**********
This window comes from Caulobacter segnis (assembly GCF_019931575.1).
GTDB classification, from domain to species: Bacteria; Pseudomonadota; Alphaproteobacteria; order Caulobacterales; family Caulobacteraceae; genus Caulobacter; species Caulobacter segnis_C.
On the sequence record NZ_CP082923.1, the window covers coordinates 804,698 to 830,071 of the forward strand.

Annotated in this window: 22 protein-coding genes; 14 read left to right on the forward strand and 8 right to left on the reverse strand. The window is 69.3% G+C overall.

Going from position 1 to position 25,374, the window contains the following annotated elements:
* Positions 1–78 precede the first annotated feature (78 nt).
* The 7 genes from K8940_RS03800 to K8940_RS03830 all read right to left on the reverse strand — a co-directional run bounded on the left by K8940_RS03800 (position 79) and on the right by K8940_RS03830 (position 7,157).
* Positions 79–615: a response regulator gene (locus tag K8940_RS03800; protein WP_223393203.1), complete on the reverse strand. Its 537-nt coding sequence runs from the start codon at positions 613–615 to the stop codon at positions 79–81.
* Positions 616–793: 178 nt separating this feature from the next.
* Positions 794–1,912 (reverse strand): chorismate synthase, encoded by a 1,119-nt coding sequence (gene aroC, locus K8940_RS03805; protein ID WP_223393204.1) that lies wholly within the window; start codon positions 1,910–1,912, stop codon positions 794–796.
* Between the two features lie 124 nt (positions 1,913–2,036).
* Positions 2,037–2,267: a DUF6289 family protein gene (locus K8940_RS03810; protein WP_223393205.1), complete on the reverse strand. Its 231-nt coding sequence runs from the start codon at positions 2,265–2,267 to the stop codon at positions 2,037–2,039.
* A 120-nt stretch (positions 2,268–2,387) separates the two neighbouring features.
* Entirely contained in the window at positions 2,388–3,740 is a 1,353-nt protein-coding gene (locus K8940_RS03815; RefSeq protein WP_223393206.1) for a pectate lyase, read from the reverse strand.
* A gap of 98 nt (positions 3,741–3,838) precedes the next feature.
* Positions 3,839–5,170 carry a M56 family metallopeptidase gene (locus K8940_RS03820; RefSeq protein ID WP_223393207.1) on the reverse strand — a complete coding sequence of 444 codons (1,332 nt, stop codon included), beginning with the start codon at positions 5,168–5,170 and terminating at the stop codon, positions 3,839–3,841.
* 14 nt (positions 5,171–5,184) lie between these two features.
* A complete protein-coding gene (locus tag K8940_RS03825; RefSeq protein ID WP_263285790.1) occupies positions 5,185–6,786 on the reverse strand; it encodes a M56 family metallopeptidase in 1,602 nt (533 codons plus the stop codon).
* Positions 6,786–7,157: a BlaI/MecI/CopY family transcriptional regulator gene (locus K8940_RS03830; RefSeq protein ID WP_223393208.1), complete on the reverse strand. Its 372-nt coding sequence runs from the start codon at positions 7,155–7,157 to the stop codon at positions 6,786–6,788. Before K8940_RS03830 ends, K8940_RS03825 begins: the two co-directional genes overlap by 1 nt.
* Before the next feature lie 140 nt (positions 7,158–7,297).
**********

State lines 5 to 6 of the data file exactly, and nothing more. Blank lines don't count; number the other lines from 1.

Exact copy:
Going from position 1 to position 25,374, the window contains the following annotated elements:
* Positions 1–78 precede the first annotated feature (78 nt).